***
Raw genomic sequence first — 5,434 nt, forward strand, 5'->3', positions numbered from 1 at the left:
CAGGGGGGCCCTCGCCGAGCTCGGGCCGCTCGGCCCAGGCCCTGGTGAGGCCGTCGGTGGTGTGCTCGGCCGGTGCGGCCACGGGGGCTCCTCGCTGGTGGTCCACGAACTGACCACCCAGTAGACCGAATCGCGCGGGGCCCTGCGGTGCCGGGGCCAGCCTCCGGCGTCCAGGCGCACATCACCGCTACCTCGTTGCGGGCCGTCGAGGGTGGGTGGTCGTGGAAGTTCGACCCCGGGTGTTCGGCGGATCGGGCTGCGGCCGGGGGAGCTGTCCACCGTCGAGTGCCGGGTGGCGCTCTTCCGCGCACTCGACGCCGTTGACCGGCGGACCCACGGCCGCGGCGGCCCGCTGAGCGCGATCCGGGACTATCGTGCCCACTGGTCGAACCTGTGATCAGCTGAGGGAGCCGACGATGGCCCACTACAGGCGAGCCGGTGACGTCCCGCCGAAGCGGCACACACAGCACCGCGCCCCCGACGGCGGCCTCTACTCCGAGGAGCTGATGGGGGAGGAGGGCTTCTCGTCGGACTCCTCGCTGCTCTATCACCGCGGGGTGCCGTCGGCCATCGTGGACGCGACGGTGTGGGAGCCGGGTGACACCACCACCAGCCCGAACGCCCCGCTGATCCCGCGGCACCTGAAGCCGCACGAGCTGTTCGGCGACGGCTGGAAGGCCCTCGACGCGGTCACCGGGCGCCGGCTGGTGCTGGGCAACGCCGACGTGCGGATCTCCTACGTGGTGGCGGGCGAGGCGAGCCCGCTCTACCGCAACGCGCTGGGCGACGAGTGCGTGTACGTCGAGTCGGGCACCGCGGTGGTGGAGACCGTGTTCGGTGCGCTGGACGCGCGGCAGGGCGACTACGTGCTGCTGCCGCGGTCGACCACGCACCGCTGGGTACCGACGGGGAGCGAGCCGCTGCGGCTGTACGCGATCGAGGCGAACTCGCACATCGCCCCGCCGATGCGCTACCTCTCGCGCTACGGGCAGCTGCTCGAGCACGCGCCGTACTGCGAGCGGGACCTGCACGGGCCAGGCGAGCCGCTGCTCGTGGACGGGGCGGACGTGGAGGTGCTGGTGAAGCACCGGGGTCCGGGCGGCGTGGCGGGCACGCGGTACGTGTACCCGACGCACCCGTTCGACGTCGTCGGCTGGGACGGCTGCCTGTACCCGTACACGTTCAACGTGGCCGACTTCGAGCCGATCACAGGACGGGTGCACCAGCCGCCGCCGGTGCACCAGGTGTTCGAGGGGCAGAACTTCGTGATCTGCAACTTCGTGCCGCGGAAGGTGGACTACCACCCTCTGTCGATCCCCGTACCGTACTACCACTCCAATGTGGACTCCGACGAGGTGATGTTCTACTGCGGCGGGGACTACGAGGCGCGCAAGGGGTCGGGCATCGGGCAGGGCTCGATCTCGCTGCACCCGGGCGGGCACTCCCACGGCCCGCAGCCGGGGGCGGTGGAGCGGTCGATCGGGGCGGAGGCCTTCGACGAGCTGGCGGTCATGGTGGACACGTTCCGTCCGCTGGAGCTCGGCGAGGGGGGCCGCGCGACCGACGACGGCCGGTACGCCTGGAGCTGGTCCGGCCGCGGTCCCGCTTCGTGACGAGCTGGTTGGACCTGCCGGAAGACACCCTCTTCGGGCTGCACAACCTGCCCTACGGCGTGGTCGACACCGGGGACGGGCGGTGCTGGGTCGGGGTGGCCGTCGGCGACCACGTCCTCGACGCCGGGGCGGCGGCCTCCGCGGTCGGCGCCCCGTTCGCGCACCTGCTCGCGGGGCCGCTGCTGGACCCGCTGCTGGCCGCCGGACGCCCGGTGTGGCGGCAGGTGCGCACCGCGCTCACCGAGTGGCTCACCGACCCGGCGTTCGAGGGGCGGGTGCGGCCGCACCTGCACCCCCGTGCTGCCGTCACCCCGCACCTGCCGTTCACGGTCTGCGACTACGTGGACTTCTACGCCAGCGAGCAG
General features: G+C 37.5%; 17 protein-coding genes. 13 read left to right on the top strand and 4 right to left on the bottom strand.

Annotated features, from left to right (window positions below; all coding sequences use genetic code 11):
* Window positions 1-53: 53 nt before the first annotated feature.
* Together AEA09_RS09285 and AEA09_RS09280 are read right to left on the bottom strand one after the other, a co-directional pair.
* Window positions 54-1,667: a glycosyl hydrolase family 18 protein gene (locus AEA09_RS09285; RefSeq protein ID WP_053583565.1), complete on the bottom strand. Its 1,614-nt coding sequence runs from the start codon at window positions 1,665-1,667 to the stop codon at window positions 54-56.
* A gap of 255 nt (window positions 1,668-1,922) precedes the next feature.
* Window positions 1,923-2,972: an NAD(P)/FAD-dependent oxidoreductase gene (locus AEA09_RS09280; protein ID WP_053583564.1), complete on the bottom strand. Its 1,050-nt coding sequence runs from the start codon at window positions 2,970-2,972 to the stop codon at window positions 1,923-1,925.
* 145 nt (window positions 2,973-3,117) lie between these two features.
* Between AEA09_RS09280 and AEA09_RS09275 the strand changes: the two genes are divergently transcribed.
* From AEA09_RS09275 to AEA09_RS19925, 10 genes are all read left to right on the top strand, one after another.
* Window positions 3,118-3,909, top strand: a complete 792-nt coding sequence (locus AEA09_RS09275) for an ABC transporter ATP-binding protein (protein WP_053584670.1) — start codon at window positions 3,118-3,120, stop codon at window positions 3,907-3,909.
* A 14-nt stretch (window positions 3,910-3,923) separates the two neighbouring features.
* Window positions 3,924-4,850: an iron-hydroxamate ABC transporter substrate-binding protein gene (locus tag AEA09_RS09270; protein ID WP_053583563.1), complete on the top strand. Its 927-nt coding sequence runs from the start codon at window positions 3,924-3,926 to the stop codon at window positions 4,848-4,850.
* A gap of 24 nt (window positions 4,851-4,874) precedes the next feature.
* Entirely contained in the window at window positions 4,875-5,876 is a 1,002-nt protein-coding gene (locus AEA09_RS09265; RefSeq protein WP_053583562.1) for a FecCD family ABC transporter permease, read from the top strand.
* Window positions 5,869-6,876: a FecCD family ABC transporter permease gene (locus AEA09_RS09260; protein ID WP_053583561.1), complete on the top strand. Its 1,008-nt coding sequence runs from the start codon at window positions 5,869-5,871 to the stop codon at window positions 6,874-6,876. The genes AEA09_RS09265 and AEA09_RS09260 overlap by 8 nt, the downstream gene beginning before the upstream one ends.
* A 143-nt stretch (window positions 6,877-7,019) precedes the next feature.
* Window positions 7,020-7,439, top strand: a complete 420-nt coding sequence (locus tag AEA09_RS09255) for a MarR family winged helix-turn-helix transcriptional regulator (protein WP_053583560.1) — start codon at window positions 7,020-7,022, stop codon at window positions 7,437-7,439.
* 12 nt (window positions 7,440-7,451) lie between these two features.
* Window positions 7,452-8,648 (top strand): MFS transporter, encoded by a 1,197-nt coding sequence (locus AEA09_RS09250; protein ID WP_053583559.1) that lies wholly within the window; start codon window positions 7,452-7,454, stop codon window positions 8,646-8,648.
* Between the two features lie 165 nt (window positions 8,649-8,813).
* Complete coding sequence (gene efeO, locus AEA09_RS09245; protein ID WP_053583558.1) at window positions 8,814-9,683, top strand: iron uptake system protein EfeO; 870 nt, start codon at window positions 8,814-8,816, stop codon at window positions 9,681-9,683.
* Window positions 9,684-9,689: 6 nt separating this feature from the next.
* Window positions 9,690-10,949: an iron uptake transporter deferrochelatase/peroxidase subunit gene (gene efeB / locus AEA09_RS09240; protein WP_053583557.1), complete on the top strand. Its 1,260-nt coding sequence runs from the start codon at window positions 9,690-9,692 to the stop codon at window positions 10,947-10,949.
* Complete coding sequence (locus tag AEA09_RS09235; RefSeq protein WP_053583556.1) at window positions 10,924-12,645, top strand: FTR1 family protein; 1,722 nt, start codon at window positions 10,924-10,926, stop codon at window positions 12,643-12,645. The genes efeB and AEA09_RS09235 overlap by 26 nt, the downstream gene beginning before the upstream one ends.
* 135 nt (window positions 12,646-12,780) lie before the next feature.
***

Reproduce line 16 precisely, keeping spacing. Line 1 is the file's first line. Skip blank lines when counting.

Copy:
* A gap of 24 nt (window positions 4,851-4,874) precedes the next feature.